Her memoirs, A Cross and a Star: Memoirs of a Jewish Girl in Chile and Always from Somewhere Else: My Jewish Father, are unique accounts of the life stories of her mother and father that express the crucial importance of bearing witness to those stories while weaving them within the larger history of Jewish diaspora displacements and search for home in the modern era. Together, these memoirs offer a moving window onto the history of Jews in Chile. The memoirs are told in fragments that grow through a layering process that mirrors the ebb and flow of memory. Agosín's poetic method is that of an archaeologist seeking catharsis, trying to get at the many layers of losses and longings of Jews, like her parents, who made their América on the other side of the border and became “Latin Americans,” only to have to remake themselves again as "Latinos" in the America of the United States.
In addition to her extensive and accomplished writing in many literary genres, Agosín has played a key role as a critic and editor, single-handedly bringing a wide range of Latin American Jewish and Latina Jewish women's writing to the attention of North American and global readers through the many anthologies she has edited. Agosín has been an essential voice in the effort to redefine Latina/Latin American identity in ways that challenge stereotypes and simplistic constructions of history. She has brought out an impressive number of anthologies of Latin American Jewish women poets and writers, in English, Spanish, and in bilingual editions.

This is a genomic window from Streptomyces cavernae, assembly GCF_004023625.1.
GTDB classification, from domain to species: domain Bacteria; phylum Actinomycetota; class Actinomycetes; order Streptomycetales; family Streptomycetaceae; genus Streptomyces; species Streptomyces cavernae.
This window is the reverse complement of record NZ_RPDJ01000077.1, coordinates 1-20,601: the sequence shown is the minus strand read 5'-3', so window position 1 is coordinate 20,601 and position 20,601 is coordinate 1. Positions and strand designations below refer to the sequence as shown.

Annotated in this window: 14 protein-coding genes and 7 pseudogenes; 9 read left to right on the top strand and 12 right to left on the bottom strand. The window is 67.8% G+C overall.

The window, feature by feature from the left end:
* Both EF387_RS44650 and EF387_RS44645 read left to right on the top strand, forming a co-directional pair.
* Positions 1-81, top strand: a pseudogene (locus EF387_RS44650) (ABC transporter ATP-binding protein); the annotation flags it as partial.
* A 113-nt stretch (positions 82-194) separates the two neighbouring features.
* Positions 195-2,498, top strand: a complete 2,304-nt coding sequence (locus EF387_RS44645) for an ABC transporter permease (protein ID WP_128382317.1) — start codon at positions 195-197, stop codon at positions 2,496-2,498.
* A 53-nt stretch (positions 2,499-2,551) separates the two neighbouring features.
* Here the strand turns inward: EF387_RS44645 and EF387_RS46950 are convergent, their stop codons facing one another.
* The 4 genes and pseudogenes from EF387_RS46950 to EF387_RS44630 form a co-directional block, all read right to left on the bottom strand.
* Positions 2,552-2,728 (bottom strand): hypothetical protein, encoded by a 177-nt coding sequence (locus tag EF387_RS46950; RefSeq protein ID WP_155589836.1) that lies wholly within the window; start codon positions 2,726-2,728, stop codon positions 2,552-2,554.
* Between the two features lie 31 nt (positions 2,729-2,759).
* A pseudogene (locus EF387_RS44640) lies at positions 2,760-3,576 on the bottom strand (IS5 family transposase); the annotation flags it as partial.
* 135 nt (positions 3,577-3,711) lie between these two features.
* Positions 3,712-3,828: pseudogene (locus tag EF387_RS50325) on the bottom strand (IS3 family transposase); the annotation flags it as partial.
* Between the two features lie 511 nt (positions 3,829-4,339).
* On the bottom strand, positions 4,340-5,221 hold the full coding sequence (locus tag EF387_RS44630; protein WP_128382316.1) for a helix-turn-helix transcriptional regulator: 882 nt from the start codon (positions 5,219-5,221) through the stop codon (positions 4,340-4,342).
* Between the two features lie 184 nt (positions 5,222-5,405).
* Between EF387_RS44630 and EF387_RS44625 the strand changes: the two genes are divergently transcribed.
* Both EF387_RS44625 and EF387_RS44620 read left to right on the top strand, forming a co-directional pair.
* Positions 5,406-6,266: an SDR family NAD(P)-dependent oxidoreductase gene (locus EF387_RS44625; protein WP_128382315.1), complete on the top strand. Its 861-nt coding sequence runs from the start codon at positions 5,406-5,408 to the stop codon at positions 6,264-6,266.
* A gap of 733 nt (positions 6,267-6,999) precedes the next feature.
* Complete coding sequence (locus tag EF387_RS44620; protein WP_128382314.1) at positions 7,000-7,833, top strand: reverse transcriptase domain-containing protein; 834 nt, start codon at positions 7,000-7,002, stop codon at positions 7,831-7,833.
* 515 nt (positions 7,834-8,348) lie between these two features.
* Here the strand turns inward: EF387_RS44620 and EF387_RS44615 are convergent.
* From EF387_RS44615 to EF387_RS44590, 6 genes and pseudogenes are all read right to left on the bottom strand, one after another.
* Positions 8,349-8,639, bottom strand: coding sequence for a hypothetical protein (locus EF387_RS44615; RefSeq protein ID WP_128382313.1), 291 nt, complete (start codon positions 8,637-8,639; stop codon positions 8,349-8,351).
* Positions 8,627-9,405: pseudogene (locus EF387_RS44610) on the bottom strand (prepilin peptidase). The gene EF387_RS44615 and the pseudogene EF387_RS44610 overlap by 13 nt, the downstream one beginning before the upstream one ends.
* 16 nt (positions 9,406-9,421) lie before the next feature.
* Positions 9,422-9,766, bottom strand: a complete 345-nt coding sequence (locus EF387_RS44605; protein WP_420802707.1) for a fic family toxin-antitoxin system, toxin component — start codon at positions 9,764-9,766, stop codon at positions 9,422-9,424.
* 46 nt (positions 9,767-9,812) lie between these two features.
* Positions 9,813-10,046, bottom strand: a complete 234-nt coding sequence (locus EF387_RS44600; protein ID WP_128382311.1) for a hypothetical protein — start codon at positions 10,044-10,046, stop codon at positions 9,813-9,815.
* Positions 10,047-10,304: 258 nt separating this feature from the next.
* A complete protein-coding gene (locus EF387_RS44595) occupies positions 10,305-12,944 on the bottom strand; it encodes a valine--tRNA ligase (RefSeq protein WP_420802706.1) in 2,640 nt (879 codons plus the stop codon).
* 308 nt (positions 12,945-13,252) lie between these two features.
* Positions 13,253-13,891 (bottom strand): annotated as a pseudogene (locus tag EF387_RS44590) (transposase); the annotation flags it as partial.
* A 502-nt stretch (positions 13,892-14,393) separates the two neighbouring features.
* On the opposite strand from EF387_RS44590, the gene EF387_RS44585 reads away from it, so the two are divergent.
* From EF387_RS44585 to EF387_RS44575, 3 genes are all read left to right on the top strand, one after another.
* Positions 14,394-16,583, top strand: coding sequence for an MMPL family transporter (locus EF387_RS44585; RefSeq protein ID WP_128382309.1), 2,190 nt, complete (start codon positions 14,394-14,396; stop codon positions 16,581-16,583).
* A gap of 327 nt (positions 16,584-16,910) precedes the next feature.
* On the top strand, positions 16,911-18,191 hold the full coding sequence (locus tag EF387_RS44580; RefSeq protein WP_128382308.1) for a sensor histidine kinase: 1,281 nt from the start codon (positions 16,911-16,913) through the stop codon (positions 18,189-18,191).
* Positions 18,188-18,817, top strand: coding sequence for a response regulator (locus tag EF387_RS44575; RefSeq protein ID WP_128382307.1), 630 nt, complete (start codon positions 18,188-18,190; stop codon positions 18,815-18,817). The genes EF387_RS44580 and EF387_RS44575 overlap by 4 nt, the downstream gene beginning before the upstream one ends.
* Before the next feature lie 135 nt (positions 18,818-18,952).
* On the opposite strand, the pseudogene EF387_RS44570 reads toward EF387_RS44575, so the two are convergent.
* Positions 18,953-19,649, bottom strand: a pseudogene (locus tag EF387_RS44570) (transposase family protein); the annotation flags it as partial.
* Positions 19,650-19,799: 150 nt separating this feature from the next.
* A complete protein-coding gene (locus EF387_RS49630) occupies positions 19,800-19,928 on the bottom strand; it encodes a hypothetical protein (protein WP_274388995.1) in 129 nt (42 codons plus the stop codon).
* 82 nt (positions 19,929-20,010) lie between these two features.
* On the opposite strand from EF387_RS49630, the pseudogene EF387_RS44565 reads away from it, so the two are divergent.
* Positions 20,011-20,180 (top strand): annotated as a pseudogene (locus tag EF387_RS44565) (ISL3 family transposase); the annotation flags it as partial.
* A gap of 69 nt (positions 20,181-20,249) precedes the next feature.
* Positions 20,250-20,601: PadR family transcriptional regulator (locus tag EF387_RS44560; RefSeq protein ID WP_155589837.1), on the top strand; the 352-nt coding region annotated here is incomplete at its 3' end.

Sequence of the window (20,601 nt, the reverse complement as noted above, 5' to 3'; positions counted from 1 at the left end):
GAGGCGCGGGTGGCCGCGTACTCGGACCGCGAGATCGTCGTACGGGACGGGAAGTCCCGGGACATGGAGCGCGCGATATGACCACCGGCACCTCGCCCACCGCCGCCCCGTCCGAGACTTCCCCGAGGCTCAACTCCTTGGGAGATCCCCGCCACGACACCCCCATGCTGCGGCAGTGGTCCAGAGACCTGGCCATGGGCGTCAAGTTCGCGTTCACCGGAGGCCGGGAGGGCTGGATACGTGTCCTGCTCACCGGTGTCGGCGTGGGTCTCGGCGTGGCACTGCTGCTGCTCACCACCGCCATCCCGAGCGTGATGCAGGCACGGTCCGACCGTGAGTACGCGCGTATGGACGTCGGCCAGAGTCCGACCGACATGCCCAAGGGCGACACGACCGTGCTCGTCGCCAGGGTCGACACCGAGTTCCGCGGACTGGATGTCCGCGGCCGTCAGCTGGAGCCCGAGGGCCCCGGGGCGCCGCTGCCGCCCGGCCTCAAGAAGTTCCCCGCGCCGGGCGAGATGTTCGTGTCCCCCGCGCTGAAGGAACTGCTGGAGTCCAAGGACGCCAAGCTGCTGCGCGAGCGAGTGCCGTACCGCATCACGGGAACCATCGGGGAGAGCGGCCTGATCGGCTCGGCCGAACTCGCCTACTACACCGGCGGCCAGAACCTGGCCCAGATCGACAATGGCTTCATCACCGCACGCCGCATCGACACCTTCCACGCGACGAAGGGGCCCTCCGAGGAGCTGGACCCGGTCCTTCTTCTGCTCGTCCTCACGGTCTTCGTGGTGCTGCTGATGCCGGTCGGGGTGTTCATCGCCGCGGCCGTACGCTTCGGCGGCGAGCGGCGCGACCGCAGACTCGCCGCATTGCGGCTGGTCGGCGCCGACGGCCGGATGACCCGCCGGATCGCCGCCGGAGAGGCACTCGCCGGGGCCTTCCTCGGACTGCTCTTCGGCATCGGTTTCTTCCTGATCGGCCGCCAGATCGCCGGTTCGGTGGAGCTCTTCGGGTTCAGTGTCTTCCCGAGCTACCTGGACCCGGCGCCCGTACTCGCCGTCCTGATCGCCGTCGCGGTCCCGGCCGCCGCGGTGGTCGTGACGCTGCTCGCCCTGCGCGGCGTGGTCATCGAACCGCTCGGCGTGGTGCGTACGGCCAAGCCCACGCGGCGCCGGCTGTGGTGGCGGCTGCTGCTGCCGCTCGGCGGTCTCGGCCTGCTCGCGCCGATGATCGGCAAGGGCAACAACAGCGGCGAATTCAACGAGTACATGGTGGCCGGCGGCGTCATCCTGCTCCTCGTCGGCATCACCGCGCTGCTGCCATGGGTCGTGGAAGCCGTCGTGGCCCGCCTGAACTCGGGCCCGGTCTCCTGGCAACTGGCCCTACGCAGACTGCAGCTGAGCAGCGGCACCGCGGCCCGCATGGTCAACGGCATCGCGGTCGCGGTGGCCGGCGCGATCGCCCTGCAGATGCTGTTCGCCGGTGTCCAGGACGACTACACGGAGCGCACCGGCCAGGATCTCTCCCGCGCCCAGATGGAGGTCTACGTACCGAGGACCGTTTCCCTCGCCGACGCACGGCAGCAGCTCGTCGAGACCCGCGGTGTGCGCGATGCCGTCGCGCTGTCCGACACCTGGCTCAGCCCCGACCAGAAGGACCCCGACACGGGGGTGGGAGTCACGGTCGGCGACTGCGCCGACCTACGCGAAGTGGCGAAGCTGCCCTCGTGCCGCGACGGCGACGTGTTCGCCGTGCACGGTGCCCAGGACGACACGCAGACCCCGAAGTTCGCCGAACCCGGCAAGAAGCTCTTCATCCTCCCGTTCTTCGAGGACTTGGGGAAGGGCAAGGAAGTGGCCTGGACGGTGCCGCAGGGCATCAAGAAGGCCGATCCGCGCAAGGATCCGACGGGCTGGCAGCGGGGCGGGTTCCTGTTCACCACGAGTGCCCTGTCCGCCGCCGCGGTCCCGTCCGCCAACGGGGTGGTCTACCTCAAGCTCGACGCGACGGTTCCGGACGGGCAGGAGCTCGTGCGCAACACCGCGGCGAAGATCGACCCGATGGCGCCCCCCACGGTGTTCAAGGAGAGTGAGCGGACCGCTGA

Among these anthologies, The House of Memory: Jewish Stories from Jewish Women of Latin America, was the first anthology of Latin American Jewish women's writing to be published in the United States, and Agosín’s two major collections, These Are Not Sweet Girls: 20th Century Latin American Women Poets and Landscapes of a New Land: Short Stories by Latin American Women Writers, offer a thorough general introduction in English to the spectacular poetry and fiction writing of contemporary Latin American women writers.
In the recent anthology, Home: An Imagined Landscape, Agosín expands her geographic map to include writers from a range of nations, including Jamaica, Egypt, Greece, and Hungary, seeking a broad understanding of the nomadism and global immigration of our time. As Agosín so beautifully puts it in her introduction to this volume, “Home is an ever-traveling ship that arrives yet also takes sail in the harbors of our imagination” (p. xv).
Young Adult Fiction